In all of the tests, the BT2.0 performed well above the JST-PH. With the BT2.0, the voltage read at least 0.3V higher under load. At typical 1S flight voltages, that’s a difference of nearly 10%! On the more power-hungry brushless quad, the disparity approached 0.8V—That’s 35% more power with the BT2.0!
The low-end brushed micro didn’t feel significantly different on the BT2.0. The voltage was definitely higher throughout the flight but it didn’t translate into feeling like the quad had much more power to give. Since resistance increases with current draw, it makes sense that a slower machine would not be affected as much. There’s still only so much that this combination of motor and prop could crank out. What BT2.0 does offer is on the brushed micro is an increase in flight time. On the JST-PH the voltage under load at 4 minutes was 3.1V. On BT2.0, a very similar 4-minute flight left 3.4V in the tank. Using BT2.0 unlocked more of the battery’s potential, allowing a longer flight with less sag.
On the other end is the brushless quad with high-powered 22000Kv motors. Surprisingly, this wouldn’t even fly without the BT2.0! Using JST-PH on this quad was a recipe for disaster. Initial takeoff was fine, but after only a few seconds the voltage drop was so great that the flight controller was unable to function. This was true even with the BT2.0 battery used through a JST-PH adapter, so it wasn’t a difference in battery health. The same battery through a BT2.0 to BT2.0 adapter flew just fine, eliminating the extra connector as the problem area. If it weren’t for the BT2.0 connector, the Meteor65 with 22000Kv wouldn’t be a functional machine at all.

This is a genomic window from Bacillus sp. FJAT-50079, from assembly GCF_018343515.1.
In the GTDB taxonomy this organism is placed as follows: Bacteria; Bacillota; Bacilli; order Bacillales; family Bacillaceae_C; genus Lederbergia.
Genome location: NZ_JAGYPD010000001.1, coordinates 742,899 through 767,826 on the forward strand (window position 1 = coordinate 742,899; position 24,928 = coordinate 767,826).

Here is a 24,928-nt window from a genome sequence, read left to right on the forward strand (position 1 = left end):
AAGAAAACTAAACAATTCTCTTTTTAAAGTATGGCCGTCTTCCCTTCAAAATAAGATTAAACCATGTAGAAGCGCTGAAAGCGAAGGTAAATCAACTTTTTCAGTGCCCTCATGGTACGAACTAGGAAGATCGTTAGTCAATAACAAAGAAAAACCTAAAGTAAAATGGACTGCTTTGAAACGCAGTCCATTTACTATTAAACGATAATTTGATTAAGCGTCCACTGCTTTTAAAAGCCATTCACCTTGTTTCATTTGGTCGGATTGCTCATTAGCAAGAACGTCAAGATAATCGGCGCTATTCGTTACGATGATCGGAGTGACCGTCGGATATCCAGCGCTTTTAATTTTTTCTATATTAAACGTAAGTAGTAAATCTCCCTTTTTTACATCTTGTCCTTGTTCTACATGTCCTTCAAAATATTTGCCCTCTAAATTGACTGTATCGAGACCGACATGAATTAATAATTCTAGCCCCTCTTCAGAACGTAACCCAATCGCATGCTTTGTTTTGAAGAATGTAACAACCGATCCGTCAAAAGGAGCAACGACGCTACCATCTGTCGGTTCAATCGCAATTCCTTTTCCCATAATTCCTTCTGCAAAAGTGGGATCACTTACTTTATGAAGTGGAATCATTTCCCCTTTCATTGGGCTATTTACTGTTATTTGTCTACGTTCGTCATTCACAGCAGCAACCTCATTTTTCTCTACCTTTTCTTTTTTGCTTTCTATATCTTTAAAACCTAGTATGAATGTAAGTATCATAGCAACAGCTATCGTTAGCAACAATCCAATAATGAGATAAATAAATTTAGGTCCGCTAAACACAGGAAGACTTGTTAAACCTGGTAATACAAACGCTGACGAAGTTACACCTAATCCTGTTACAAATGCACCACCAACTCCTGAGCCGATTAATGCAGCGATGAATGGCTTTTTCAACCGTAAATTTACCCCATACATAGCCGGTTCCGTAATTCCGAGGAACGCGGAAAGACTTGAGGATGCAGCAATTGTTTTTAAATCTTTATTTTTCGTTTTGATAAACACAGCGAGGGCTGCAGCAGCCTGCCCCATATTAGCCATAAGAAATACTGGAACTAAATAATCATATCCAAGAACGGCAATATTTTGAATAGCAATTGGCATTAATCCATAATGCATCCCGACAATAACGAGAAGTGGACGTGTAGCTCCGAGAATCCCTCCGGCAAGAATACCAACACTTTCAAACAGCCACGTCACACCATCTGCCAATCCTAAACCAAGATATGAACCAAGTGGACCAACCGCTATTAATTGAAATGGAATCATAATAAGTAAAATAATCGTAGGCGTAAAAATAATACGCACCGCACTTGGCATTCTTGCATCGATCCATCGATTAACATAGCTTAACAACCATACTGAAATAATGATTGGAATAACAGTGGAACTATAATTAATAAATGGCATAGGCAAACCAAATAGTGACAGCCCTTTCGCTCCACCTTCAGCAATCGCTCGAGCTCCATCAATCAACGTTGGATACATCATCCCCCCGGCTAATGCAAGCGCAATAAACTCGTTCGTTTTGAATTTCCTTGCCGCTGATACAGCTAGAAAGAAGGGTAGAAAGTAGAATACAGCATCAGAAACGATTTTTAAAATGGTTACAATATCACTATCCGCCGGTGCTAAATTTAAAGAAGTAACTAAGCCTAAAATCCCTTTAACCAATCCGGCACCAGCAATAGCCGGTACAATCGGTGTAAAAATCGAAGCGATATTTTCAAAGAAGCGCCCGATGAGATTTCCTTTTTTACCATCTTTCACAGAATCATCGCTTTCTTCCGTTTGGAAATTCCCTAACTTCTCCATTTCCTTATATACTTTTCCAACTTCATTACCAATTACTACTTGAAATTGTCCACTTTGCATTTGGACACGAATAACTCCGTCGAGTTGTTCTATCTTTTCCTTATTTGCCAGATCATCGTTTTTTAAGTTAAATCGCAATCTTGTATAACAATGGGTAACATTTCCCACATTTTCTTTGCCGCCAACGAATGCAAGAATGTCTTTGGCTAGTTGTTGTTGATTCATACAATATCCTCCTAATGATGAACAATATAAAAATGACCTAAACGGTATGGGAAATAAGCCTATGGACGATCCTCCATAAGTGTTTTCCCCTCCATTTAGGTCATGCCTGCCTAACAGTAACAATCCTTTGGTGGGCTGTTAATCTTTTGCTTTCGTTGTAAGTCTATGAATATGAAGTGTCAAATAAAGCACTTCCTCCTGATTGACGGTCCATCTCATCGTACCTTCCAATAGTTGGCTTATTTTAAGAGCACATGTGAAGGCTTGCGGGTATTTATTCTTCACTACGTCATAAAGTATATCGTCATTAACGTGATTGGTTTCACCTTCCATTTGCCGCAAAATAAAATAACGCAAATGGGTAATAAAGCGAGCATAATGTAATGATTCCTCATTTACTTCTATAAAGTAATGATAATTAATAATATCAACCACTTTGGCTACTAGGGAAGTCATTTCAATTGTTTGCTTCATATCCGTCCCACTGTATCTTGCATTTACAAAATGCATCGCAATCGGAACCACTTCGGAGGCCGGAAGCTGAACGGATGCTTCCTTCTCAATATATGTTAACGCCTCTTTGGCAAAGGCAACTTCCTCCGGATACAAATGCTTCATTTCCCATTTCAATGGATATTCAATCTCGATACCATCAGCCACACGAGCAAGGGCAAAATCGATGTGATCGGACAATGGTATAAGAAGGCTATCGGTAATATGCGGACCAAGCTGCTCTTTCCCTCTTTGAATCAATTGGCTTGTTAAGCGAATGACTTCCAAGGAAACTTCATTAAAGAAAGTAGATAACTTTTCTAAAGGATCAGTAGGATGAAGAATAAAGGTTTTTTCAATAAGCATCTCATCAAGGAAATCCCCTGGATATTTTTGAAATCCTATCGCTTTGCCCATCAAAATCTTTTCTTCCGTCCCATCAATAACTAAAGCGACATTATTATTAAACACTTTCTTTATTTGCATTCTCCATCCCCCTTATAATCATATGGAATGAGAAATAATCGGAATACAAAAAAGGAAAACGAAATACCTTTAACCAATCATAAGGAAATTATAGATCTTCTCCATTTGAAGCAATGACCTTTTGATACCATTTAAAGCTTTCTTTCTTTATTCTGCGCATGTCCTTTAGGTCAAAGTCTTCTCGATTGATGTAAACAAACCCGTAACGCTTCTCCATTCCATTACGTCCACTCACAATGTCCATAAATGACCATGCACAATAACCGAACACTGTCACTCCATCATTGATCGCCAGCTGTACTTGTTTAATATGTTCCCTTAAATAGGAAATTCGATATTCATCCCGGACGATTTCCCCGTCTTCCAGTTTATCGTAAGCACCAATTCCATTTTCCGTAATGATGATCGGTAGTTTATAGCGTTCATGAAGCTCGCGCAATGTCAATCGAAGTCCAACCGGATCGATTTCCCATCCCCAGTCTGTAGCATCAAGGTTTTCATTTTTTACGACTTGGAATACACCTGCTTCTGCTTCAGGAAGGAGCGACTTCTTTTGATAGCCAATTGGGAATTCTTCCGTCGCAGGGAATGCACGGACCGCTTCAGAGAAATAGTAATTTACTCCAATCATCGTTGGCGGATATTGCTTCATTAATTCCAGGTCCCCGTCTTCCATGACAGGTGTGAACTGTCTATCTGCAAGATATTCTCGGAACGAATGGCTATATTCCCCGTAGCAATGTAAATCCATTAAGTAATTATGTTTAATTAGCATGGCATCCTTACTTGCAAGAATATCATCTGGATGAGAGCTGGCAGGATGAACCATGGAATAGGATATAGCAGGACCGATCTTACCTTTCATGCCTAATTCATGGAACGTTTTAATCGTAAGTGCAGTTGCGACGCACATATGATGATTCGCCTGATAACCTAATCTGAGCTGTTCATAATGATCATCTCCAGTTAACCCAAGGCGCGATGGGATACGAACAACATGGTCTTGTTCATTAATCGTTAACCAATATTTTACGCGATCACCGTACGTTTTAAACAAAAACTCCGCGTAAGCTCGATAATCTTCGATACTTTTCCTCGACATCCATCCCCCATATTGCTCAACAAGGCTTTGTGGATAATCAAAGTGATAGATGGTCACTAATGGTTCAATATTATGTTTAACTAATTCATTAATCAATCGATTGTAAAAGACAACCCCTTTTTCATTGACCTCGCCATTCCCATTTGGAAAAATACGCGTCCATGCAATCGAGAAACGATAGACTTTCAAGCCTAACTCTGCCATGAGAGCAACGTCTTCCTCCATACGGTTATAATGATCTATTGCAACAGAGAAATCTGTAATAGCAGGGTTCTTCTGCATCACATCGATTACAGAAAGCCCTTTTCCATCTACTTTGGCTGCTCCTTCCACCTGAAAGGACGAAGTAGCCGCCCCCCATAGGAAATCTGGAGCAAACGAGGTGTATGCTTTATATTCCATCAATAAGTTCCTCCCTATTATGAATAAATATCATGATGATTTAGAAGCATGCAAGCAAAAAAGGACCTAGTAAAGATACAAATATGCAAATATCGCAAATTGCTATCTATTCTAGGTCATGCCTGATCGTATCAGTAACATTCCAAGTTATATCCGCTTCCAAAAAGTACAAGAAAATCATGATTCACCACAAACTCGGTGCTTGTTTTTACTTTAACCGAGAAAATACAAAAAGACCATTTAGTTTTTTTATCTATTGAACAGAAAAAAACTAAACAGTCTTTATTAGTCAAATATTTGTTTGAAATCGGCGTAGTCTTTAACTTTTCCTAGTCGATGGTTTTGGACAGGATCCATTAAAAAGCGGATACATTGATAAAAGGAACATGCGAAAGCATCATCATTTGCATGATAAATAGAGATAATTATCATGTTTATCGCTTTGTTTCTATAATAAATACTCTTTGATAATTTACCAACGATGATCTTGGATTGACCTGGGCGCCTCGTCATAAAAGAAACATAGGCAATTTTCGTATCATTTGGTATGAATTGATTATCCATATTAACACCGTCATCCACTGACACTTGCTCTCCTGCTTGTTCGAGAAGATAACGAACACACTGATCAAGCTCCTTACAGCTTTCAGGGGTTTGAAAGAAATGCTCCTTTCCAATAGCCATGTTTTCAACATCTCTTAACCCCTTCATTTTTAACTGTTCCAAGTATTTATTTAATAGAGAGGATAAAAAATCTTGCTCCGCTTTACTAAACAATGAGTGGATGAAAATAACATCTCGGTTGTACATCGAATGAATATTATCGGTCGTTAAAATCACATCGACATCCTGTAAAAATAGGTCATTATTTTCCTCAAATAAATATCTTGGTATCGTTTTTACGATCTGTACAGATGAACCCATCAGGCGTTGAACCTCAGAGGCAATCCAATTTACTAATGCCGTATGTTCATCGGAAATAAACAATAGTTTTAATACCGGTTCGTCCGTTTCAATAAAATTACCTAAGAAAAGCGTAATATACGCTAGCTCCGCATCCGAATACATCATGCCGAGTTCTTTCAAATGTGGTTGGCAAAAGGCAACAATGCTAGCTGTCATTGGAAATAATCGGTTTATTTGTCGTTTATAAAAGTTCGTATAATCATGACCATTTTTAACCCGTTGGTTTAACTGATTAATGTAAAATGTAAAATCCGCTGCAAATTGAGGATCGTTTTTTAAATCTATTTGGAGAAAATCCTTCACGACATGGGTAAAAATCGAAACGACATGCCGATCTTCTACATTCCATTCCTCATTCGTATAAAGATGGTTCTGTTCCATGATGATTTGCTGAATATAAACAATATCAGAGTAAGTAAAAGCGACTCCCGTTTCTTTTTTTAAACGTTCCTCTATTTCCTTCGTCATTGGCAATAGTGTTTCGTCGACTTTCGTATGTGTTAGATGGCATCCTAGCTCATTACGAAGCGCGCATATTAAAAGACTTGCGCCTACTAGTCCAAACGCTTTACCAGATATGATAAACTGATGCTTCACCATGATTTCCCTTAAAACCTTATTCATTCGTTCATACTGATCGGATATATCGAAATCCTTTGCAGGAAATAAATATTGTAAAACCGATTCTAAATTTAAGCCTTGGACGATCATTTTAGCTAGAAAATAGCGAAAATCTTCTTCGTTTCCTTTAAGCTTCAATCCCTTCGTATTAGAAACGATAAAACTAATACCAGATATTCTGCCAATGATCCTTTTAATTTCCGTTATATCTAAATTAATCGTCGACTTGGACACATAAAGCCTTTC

It’s obvious that the BT2.0 connector is not simply hype. Getting 10% more of the power out of a battery is impressive.
Our low-end brushed micro quad didn’t really fly differently, but it did fly longer. A high-end quad certainly put the added power to use. Racing pilots can embrace the BT2.0 to get an edge on the course—either from raw power or from a lack of voltage sag toward the end of a pack. Depending on your quad of choice, switching to BT2.0 will either mean longer flight times or increased punch and responsiveness. There’s no doubt that it’s a superior connector and that it has a real, practical, measurable effect.
What would stop someone from upgrading? For one, BetaFPV is currently the only supplier of BT2.0 products. JST-PH equipment is far more available, giving pilots more diversity in supplier choice. Most existing 1S equipment comes with JST-PH. Many pilots have amassed a large collection of JST-PH batteries, and most of them are difficult to resolder with a new connector. Despite the obvious performance advantages, we can’t say if manufacturers will jump on the bandwagon and start producing more quads and accessories with BT2.0.
If you’d like to try it out or make the switch, GetFPV carries most of the currently available BT2.0 products.